By Steve Olafson
TULSA, Oklahoma (Reuters) - Two men accused of going on a shooting spree in Tulsa that killed three African-Americans and wounded two more said they were having "a contest" to see who could shoot the most people, an uncle of one of the suspects testified on Wednesday.
The testimony by Timothy Hoey, the uncle of suspect Jake England, was during a hearing to determine if England, 19, and co-defendant Alvin Watts, 33, should stand trial for the Good Friday shootings.
The two accused shooters described the killings to Hoey in a conversation at his trailer while they were hiding from police, Hoey said.
The shootings occurred after midnight on April 6 within a 5-mile area of north Tulsa. England and Watts were arrested two days later.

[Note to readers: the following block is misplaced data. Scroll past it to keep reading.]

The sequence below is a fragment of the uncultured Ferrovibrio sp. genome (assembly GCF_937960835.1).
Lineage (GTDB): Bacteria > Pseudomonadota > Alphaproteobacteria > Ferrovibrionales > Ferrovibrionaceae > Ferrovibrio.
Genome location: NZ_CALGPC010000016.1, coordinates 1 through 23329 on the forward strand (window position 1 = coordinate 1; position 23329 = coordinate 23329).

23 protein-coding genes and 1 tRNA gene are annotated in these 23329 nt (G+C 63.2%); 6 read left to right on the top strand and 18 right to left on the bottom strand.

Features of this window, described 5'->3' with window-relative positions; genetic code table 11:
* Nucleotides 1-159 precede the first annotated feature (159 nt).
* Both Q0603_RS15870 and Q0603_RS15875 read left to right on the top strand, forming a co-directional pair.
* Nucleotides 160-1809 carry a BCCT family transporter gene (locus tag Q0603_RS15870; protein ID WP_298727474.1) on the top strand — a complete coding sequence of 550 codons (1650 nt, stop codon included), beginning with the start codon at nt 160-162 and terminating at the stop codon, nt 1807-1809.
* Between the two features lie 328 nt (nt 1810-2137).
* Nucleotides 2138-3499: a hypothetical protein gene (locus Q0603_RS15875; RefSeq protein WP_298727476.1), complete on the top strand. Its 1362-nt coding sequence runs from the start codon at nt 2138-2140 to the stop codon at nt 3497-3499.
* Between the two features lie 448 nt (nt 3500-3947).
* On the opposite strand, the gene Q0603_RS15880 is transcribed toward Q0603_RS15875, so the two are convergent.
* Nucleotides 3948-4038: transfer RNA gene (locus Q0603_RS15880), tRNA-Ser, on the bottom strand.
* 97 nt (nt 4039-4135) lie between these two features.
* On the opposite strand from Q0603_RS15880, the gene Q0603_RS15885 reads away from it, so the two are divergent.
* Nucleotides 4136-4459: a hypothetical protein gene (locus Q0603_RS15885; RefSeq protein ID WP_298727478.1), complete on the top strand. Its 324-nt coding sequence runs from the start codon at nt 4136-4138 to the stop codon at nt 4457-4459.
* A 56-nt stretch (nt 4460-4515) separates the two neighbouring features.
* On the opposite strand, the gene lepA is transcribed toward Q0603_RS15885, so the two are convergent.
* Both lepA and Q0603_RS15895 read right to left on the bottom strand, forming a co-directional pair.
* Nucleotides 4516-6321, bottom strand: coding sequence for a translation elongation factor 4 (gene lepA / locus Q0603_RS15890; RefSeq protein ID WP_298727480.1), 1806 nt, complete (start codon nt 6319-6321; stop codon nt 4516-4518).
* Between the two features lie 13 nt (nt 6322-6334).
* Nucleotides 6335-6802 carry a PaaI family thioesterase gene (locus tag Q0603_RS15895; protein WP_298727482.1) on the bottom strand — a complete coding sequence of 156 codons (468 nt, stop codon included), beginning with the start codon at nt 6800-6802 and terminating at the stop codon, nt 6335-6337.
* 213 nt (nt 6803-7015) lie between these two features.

England and Watts also confessed to the shootings during police questioning, according to testimony.
Watts said he participated in the killings because England's late father, killed during a 2010 fight with an African-American, was a good friend, Tulsa Detective Vic Regalado said.
The killing of England's father was not prosecuted as a homicide after officials concluded he was shot in self-defense.
The hearing will resume on August 14. Prosecutors have not yet said if they plan to seek the death penalty.
Tulsa has a history of tense relations between a minority African-American population and majority whites. It was the site of one of the worst race riots in U.S. history in 1921.
(Editing by Greg McCune and Lisa Shumaker)